On the coldest morning of the season, when the day dawns just above zero and the expected high is only 5 degrees; on the same day when the windchill will plunge to the minus double digits, and I’ll drive home through pockets of swirling snow […]
Mind you, sometimes the angels smoke, hiding it with their sleeves, and when the archangel comes, they throw he cigarettes away: that’s when you get shooting stars. —Vladimir Nabokov I spent late Christmas day and the next morning with Lucia Berlin. Greg made a present […]
These past weeks have been a rush of busy-ness. Fall on the mountain always feels fleeting, with glorious pockets of gold aspens one week and new snow the next. Each year, I’m surprised at the suddenness in the change of season. There’s an urgency in the air as I try to take in one last dinner on the deck, one last long hike in the high country, all the while getting and stacking wood and pulling pots in when the nights—and days—grow too cold.
I have only to look at the fact that I haven’t written a blog to know my days have burned like a barn on fire with deadlines and midterms, an extra night class I taught for four weeks, a story I’ve been revising and the dozen or so movies I’ve been screening weekly, along with the laundry list of “Things To Do” I carry with me on folded pieces of paper and posted on sticky notes on my desk top. I’ll confess I revel in getting things done, in marking each item off: I find way too much satisfaction in my nimble ability to juggle more than the average human, in my rockstar ability to go and go and go.
But this habit of mine always ends badly. I’m too tired and too busy for Greg and my friends. Inevitably, I wake up one morning cranky and exhausted, mystified that despite yoga and meditation and walks with the dog, I feel so out of sorts. Until I start looking at all the stuff I’ve been doing and the ways I’ve neatly isolated myself in a hell of my own making.
I wish I could learn to play and lounge as aggressively as I rip through the tasks of each day.
Enter the first snow storm of the season. After a week of daily dustings on the mountain, last Sunday dawned with half a foot of snow on the ground and more falling. Greg, taking one for the team, drove to Nederland, the nearest metropolis to our mountain house, to buy the Sunday New York Times, while I made breakfast and a fire. Then we spent the rest of the morning on the couch with cups of coffee, reading and listening to Beethoven. The afternoon was just as idly spent as we hunkered beneath a thick down comforter and watched Harry Potter and King Lear and The Romanovs.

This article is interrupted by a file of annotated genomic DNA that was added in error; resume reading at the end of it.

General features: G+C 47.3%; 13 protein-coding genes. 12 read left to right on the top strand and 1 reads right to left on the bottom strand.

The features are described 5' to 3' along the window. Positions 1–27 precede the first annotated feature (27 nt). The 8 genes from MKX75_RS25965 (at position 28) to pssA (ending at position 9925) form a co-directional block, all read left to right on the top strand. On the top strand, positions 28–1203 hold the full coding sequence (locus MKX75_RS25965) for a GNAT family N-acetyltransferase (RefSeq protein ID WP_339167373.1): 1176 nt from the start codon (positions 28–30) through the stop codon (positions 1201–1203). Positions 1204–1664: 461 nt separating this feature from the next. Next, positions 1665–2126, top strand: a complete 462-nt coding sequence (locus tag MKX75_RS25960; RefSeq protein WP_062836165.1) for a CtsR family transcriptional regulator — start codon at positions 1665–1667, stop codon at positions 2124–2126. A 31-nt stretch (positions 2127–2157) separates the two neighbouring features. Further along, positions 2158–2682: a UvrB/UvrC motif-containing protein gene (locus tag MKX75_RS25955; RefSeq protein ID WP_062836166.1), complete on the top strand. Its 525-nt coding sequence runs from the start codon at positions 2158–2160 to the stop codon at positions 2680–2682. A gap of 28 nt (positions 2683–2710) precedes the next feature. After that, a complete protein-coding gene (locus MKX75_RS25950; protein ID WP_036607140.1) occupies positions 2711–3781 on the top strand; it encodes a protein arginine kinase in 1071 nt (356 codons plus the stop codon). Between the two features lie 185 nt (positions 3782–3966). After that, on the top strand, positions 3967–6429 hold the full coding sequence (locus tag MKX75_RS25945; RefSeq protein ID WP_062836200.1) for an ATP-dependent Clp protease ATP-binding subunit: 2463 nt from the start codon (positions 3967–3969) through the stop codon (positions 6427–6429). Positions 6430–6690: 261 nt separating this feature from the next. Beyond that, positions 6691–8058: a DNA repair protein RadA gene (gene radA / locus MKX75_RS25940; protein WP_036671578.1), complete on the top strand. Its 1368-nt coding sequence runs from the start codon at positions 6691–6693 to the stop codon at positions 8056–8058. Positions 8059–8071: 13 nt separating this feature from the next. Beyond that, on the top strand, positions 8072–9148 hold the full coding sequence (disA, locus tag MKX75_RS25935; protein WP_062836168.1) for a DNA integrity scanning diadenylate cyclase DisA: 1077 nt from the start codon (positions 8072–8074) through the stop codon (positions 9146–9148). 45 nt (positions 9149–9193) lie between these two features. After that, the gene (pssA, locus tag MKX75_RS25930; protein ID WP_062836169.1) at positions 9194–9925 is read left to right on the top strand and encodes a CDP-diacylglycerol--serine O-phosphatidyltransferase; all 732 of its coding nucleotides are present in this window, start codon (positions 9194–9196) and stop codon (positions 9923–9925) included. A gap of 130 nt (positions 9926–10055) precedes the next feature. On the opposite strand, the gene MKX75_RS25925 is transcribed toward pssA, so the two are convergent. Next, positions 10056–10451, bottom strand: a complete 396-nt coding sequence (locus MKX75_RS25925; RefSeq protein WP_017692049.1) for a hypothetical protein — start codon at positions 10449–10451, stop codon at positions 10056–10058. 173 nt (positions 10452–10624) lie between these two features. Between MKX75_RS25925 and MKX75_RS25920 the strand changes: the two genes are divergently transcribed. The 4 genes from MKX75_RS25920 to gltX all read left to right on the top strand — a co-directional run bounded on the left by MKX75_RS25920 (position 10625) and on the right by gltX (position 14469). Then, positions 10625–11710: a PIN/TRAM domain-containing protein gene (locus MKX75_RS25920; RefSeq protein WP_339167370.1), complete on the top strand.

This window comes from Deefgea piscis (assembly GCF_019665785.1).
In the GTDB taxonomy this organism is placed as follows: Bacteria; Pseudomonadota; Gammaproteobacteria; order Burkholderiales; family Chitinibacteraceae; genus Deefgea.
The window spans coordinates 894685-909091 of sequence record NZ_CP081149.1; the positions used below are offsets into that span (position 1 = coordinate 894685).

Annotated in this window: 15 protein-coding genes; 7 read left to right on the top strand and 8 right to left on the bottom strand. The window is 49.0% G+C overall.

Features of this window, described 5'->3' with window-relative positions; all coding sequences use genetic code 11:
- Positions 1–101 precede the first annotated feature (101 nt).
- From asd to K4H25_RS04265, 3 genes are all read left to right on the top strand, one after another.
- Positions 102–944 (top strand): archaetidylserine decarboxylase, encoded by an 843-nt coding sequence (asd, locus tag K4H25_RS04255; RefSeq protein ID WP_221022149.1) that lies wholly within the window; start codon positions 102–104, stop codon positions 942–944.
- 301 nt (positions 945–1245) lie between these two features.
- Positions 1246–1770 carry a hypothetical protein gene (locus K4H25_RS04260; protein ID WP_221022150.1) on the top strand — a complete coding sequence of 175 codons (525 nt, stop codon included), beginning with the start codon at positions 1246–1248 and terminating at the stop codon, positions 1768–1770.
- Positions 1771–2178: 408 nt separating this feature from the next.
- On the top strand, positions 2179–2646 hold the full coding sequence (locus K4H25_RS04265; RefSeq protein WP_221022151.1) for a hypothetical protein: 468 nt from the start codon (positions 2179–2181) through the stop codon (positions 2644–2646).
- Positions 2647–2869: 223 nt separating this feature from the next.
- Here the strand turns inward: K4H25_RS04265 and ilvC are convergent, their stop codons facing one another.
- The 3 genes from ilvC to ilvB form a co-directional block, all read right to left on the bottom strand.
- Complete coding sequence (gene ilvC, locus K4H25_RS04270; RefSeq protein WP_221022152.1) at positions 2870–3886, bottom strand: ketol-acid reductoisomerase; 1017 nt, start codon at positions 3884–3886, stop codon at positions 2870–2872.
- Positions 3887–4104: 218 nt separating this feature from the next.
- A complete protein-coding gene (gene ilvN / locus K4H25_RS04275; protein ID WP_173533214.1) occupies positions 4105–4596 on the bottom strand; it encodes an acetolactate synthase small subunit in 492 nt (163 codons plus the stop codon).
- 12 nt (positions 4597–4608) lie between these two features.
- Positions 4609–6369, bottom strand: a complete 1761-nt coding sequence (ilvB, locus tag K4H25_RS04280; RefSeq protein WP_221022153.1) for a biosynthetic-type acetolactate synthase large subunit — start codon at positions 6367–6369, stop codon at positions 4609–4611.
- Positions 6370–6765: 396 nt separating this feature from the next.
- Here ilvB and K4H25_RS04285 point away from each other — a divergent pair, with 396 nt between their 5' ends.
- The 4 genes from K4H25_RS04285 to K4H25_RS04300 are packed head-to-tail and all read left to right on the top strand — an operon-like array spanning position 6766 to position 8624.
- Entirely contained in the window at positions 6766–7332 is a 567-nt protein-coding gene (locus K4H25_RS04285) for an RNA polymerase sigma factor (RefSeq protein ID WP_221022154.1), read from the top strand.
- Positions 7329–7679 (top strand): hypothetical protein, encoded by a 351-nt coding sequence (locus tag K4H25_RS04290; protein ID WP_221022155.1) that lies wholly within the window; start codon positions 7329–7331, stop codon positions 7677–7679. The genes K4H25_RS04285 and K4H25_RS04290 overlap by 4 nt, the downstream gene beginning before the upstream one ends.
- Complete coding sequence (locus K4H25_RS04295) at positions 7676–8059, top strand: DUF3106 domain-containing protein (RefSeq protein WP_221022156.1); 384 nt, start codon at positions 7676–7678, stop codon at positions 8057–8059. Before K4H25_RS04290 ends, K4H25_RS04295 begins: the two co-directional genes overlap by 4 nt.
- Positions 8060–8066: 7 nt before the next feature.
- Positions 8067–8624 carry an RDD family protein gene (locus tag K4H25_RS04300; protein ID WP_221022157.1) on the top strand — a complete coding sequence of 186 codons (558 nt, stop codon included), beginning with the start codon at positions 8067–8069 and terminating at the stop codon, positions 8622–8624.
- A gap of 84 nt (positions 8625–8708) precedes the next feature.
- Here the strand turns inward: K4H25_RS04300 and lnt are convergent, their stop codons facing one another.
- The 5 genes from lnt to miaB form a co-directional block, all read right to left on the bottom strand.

It was just what I needed.
More frequently than I care to admit, I must remind myself that my one goal is to live deeply. Mountain girl me should know by now that fast isn’t the speed of happiness. The Sunday snow, as weather does, gave me permission to stop. To rest. And to reconnect.
Living deeply means remembering to take my cue from the natural world and to listen to it. D.H. Lawrence once lamented that humans “are bleeding at the roots [,…] cut off from the earth and sun and stars.” It’s our disconnection from the seasons, from the earth, from each other that causes misery and dis-ease, that causes us to run faster toward the things that won’t ever make us happy.
We must learn to press pause.
As I write, I can see the newly bare aspens outside my window and 30-foot fir trees that extend well above the window frame. I imagine their roots in the earth and then I imagine mine. The thought gives me a long moment of peace.
August in the mountains and I can feel summer begin to ebb. At the prairie house, I‘d be staring down the barrel of at least two more months of way-too-hot-for-me weather, while nearly 4000 feet higher this morning’s temperature registered in the upper 40s. Already the days have cooled from what passes as scorching in late June and July—a burning, high altitude 85 degrees–and there are nights when I pull an extra comforter over the bed as we sleep with the French doors thrown wide. Last night, eating dinner on the deck, Greg and I noticed a few gold aspen leaves on a single tree and there’s been an increased urgency at the hummingbird feeders: both harbingers of what is to come. We are each a bit dreamy about the first snowfall, talking about waking up to soft down falling from the sky and the hopeful luxury of a morning in bed. Meanwhile, we spent our Sunday hauling a cord of split pine to add to the half cord of rounds we already have—our insurance policy against cold autumn days as we wait for oak delivery in December.